Tag Archives: Coastal Waterbird Program

MASS AUDUBON’S COASTAL WATERBIRD PROGRAM ANNOUNCES 2019 BEST RESULTS IN DECADE

Mass Audubon’s Coastal Waterbird Program Announces 2019 Results Best in Decade

June 24, 2020

LINCOLN, MA—Mass Audubon’s Coastal Waterbird Program (CWP), which has monitored and supported vulnerable shorebird species including Piping Plovers for 35 years, has announced that the 2019 season was its best in a decade.

The Mass Audubon program, which works with local, state, and federal wildlife partners, protected 226 pairs—30% of the Commonwealth’s population of Piping Plovers and roughly 12.5% of the Atlantic Coast population estimated at 1,800 pairs.

According to recently released U.S. Fish and Wildlife Service statistics for 2019, state abundance of the protected species—listed as Threatened on both federal and state wildlife protection registers—rose to 755 pairs, up from 688 in 2018. Reproductive success, defined by the number of birds reaching flight stage, increased by more than 11 percent over the previous year.

Plovers at CWP-protected sites produced a record 1.5 fledglings per pair compared to 1.1 per pair in 2018. Although hatching rates were similar in both years, survival of chicks was 30% greater in 2019.

The CWP monitors 177 sites from Plum Island to the South Coast, virtually the entire Massachusetts coastline.

Piping Plovers are small, roundish, sandy-colored shorebirds that make a repetitive piping call (hence their name). Because Atlantic Coast plovers lay eggs directly on sandy beaches, their populations face a variety of threats, from coastal storms and rising sea levels to predators such as coyotes and crows, and intrusion on their habitats by humans and their pets.

CWP Director Dr. Katharine C. Parsons noted that good weather during May 2019 contributed to greater success among “first clutch” nesting.  If first attempts at nesting are unsuccessful, plovers will re-nest, which prolongs the weeks they are sharing beaches with the beach-going public. Studies show that early nestlings have a greater change of fledging.

“Piping Plovers were the most successful they’ve been in more than a decade due to the committed efforts of many shorebird champions throughout the state—including  conservation organizations and beach goers who have kept away from fenced areas and have leashed their dogs or walked them in areas where nesting is not taking place,” Parsons said.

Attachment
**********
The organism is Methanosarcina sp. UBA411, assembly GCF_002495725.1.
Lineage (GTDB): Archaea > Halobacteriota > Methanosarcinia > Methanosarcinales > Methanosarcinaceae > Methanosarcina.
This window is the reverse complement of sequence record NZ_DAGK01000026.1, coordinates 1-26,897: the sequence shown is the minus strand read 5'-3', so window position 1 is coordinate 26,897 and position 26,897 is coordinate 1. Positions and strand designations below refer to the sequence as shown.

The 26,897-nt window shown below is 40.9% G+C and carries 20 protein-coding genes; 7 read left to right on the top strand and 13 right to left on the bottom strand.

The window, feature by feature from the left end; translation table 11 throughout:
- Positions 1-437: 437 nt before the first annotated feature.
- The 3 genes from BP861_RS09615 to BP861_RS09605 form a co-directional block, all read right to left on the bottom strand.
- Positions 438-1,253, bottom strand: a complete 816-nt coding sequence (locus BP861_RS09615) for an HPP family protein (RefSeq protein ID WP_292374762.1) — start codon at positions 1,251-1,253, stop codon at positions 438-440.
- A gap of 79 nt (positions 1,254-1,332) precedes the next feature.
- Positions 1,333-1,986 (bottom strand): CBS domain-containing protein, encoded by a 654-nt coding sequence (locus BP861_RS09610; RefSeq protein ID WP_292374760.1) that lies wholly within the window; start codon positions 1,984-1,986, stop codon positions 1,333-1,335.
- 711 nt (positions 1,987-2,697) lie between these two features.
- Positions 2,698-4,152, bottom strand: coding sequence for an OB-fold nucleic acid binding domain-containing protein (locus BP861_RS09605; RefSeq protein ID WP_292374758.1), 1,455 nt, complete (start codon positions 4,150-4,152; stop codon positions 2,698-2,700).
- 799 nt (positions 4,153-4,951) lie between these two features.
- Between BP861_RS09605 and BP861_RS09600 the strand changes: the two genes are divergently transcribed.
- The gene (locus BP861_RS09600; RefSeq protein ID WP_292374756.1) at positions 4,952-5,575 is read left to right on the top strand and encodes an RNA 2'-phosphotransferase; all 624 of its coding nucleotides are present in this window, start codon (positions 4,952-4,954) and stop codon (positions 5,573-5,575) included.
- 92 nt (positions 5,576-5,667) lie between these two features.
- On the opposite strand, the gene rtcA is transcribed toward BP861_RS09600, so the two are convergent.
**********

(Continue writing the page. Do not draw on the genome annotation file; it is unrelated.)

Carolyn Mostello, Coastal Waterbird Biologist for the Massachusetts Division of Fisheries & Wildlife, noted, “In Massachusetts we are very fortunate that the public has a strong conservation ethic and is supportive of measures that protect beach-nesting birds like the Piping Plover.

“That ethic, together with the dedication of our conservation partners and a little luck, makes a successful recipe for plover success,” Mostello added.

To learn more about Mass Audubon’s Coastal Waterbird Program and the remarkable 2019 results, visit massaudubon.org/cwp.

NOT ONE, NOT TWO, BUT THREE PIPING PLOVERS TODAY AT GOOD HARBOR BEACH!

Throughout the day, a threesome has been actively feeding, battling for territory, and two of the three, displaying courtship behavior.

Often times I have read that Piping Plovers in Massachusetts do not begin to actively court until mid-April. That simply has not been the case with our Good Harbor Beach pair. As soon as they arrive to their northern breeding grounds, they don’t waste any time and get right down to the business of reproducing! Last year, the PiPls were courting within a week of arriving, and this year, on the first day.

I only had brief periods of time to visit the beach this morning, but within that window, FOUR separate times the male built a little scrape, called Mama over to come investigate, while adding bits of dried seaweed and sticks, and fanning his tail feathers.

Papa scraping a nest in the sand.

Fanning his tail and inviting Mama to come inspect the nest scrape.

Tossing sticks and beach debris into the scrape.

Papa high-stepping for Mama.

It was VERY cold and windy both times I stopped by GHB and the PiPls were equally as interested in snuggling down behind a clump of dried beach grass as they were in courting.

Mama and Papa finding shelter from the cold and wind in the wrack line.

Good Harbor Beach was blessedly quiet all day. Our awesome dog officer Teagan Dolan was at the beach bright and early and there wasn’t a single dog in sight, I think greatly due to his vigilance and presence educating beach goers this past week.

Heather Hall, Katharine Parsons, Alicia Pensarosa, Laurie Sawin

Saturday we had the pleasure of meeting Katharine Parsons, Director of the Mass Audubon Coastal Waterbird Program. She gave an outstanding program to a crowd of Piping Plover advocates and interested parties, which was held at the Sawyer Free Library. Katharine covered everything from life cycle, management strategies and tools, habitat conservation, and the fantastic role Massachusetts is playing in the recovery of Piping Plovers, Least Terns, Roseate Terns, and Oystercatchers. We are so appreciative of Alicia Pensarosa and Gloucester’s Animal Advisory Committee for sponsoring Katharine!

Ward One City Councilor Scott Memhard and Katharine

City Council President Paul Lundberg, Katharine, and Alicia

Fun Fact we learned from Katharine’s presentation–a Piping Plover chick weighs six grams at birth. In comparison, and after consulting Google, a US nickel weighs a close 5.5 grams.